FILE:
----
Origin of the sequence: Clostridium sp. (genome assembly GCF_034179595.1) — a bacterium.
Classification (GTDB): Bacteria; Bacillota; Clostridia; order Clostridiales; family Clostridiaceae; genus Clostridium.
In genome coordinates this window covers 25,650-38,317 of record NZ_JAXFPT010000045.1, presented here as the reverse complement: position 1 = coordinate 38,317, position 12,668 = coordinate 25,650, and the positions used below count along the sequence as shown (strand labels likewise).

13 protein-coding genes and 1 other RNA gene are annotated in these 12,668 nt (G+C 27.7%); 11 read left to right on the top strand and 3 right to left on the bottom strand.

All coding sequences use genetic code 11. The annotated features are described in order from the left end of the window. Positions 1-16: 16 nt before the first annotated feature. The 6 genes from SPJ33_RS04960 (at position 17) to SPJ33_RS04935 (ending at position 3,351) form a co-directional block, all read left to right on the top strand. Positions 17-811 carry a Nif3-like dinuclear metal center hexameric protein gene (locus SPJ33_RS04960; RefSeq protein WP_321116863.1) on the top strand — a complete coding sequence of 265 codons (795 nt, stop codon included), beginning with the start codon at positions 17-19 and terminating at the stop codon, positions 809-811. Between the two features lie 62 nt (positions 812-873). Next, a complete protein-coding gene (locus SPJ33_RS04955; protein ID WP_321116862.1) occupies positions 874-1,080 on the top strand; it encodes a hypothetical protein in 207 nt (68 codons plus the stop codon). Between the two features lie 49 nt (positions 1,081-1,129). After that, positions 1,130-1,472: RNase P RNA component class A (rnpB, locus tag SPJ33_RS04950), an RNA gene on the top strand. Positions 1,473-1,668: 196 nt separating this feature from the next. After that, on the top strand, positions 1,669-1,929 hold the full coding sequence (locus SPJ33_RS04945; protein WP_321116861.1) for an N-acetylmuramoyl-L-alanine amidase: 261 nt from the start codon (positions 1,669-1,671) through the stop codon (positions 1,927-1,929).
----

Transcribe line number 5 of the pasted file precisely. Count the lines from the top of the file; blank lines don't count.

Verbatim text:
All coding sequences use genetic code 11. The annotated features are described in order from the left end of the window. Positions 1-16: 16 nt before the first annotated feature. The 6 genes from SPJ33_RS04960 (at position 17) to SPJ33_RS04935 (ending at position 3,351) form a co-directional block, all read left to right on the top strand. Positions 17-811 carry a Nif3-like dinuclear metal center hexameric protein gene (locus SPJ33_RS04960; RefSeq protein WP_321116863.1) on the top strand — a complete coding sequence of 265 codons (795 nt, stop codon included), beginning with the start codon at positions 17-19 and terminating at the stop codon, positions 809-811. Between the two features lie 62 nt (positions 812-873). Next, a complete protein-coding gene (locus SPJ33_RS04955; protein ID WP_321116862.1) occupies positions 874-1,080 on the top strand; it encodes a hypothetical protein in 207 nt (68 codons plus the stop codon). Between the two features lie 49 nt (positions 1,081-1,129). After that, positions 1,130-1,472: RNase P RNA component class A (rnpB, locus tag SPJ33_RS04950), an RNA gene on the top strand. Positions 1,473-1,668: 196 nt separating this feature from the next. After that, on the top strand, positions 1,669-1,929 hold the full coding sequence (locus SPJ33_RS04945; protein WP_321116861.1) for an N-acetylmuramoyl-L-alanine amidase: 261 nt from the start codon (positions 1,669-1,671) through the stop codon (positions 1,927-1,929).